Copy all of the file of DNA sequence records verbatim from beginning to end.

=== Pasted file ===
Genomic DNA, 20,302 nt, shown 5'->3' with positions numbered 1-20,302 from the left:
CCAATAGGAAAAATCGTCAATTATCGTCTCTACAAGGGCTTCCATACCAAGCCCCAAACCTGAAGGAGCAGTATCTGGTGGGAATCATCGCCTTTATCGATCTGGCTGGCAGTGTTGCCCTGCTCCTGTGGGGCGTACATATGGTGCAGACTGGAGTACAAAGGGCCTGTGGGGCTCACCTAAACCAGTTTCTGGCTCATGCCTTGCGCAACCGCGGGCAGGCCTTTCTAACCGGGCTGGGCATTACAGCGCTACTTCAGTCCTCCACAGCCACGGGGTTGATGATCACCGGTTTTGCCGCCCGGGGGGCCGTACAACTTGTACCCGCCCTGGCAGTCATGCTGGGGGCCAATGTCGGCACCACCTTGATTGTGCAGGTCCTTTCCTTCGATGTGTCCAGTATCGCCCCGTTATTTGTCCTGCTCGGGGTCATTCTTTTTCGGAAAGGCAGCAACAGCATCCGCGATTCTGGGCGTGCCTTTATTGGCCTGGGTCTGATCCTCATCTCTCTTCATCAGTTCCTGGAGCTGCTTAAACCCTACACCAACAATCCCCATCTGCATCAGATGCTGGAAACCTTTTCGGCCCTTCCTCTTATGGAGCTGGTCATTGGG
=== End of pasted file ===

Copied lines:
Genomic DNA, 20,302 nt, shown 5'->3' with positions numbered 1-20,302 from the left:
CCAATAGGAAAAATCGTCAATTATCGTCTCTACAAGGGCTTCCATACCAAGCCCCAAACCTGAAGGAGCAGTATCTGGTGGGAATCATCGCCTTTATCGATCTGGCTGGCAGTGTTGCCCTGCTCCTGTGGGGCGTACATATGGTGCAGACTGGAGTACAAAGGGCCTGTGGGGCTCACCTAAACCAGTTTCTGGCTCATGCCTTGCGCAACCGCGGGCAGGCCTTTCTAACCGGGCTGGGCATTACAGCGCTACTTCAGTCCTCCACAGCCACGGGGTTGATGATCACCGGTTTTGCCGCCCGGGGGGCCGTACAACTTGTACCCGCCCTGGCAGTCATGCTGGGGGCCAATGTCGGCACCACCTTGATTGTGCAGGTCCTTTCCTTCGATGTGTCCAGTATCGCCCCGTTATTTGTCCTGCTCGGGGTCATTCTTTTTCGGAAAGGCAGCAACAGCATCCGCGATTCTGGGCGTGCCTTTATTGGCCTGGGTCTGATCCTCATCTCTCTTCATCAGTTCCTGGAGCTGCTTAAACCCTACACCAACAATCCCCATCTGCATCAGATGCTGGAAACCTTTTCGGCCCTTCCTCTTATGGAGCTGGTCATTGGG